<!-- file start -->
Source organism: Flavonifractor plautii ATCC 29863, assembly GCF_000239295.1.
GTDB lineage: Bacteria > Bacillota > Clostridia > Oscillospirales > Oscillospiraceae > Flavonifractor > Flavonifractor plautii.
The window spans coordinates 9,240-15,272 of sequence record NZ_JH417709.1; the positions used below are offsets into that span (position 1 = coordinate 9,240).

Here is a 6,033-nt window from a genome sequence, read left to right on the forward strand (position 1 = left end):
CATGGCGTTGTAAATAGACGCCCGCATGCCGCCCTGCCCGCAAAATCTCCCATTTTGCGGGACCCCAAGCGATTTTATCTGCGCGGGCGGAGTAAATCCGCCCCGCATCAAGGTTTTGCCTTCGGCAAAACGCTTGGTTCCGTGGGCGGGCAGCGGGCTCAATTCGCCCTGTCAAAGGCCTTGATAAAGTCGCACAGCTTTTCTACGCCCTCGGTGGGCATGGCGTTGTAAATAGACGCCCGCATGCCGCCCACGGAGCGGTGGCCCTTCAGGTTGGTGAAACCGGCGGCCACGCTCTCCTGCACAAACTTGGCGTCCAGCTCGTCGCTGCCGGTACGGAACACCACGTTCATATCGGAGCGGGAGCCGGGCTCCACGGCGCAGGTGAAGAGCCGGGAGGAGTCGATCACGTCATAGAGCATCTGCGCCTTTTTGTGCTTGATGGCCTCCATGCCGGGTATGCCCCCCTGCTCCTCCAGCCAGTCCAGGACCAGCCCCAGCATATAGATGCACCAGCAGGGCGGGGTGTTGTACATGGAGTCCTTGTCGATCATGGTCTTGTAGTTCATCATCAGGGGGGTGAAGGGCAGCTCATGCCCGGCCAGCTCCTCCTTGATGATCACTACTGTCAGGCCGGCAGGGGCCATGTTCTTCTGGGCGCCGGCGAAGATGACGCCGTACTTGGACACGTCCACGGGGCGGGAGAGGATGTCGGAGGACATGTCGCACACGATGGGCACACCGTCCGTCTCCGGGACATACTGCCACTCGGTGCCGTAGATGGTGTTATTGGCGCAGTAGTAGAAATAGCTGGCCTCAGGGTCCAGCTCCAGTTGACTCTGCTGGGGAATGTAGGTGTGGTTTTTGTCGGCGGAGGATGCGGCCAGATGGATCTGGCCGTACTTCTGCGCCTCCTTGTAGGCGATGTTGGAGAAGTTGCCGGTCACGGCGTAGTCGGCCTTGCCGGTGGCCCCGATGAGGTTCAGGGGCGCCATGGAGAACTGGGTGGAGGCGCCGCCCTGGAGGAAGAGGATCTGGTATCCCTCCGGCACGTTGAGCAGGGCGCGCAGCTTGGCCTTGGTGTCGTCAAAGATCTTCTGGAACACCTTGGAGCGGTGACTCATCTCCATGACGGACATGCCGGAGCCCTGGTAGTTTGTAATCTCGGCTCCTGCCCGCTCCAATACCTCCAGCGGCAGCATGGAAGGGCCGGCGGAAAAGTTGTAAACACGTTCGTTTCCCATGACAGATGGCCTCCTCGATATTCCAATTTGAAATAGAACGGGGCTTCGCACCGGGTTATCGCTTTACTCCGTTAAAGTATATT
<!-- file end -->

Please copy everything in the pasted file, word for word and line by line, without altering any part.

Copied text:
Source organism: Flavonifractor plautii ATCC 29863, assembly GCF_000239295.1.
GTDB lineage: Bacteria > Bacillota > Clostridia > Oscillospirales > Oscillospiraceae > Flavonifractor > Flavonifractor plautii.
The window spans coordinates 9,240-15,272 of sequence record NZ_JH417709.1; the positions used below are offsets into that span (position 1 = coordinate 9,240).

Here is a 6,033-nt window from a genome sequence, read left to right on the forward strand (position 1 = left end):
CATGGCGTTGTAAATAGACGCCCGCATGCCGCCCTGCCCGCAAAATCTCCCATTTTGCGGGACCCCAAGCGATTTTATCTGCGCGGGCGGAGTAAATCCGCCCCGCATCAAGGTTTTGCCTTCGGCAAAACGCTTGGTTCCGTGGGCGGGCAGCGGGCTCAATTCGCCCTGTCAAAGGCCTTGATAAAGTCGCACAGCTTTTCTACGCCCTCGGTGGGCATGGCGTTGTAAATAGACGCCCGCATGCCGCCCACGGAGCGGTGGCCCTTCAGGTTGGTGAAACCGGCGGCCACGCTCTCCTGCACAAACTTGGCGTCCAGCTCGTCGCTGCCGGTACGGAACACCACGTTCATATCGGAGCGGGAGCCGGGCTCCACGGCGCAGGTGAAGAGCCGGGAGGAGTCGATCACGTCATAGAGCATCTGCGCCTTTTTGTGCTTGATGGCCTCCATGCCGGGTATGCCCCCCTGCTCCTCCAGCCAGTCCAGGACCAGCCCCAGCATATAGATGCACCAGCAGGGCGGGGTGTTGTACATGGAGTCCTTGTCGATCATGGTCTTGTAGTTCATCATCAGGGGGGTGAAGGGCAGCTCATGCCCGGCCAGCTCCTCCTTGATGATCACTACTGTCAGGCCGGCAGGGGCCATGTTCTTCTGGGCGCCGGCGAAGATGACGCCGTACTTGGACACGTCCACGGGGCGGGAGAGGATGTCGGAGGACATGTCGCACACGATGGGCACACCGTCCGTCTCCGGGACATACTGCCACTCGGTGCCGTAGATGGTGTTATTGGCGCAGTAGTAGAAATAGCTGGCCTCAGGGTCCAGCTCCAGTTGACTCTGCTGGGGAATGTAGGTGTGGTTTTTGTCGGCGGAGGATGCGGCCAGATGGATCTGGCCGTACTTCTGCGCCTCCTTGTAGGCGATGTTGGAGAAGTTGCCGGTCACGGCGTAGTCGGCCTTGCCGGTGGCCCCGATGAGGTTCAGGGGCGCCATGGAGAACTGGGTGGAGGCGCCGCCCTGGAGGAAGAGGATCTGGTATCCCTCCGGCACGTTGAGCAGGGCGCGCAGCTTGGCCTTGGTGTCGTCAAAGATCTTCTGGAACACCTTGGAGCGGTGACTCATCTCCATGACGGACATGCCGGAGCCCTGGTAGTTTGTAATCTCGGCTCCTGCCCGCTCCAATACCTCCAGCGGCAGCATGGAAGGGCCGGCGGAAAAGTTGTAAACACGTTCGTTTCCCATGACAGATGGCCTCCTCGATATTCCAATTTGAAATAGAACGGGGCTTCGCACCGGGTTATCGCTTTACTCCGTTAAAGTATATT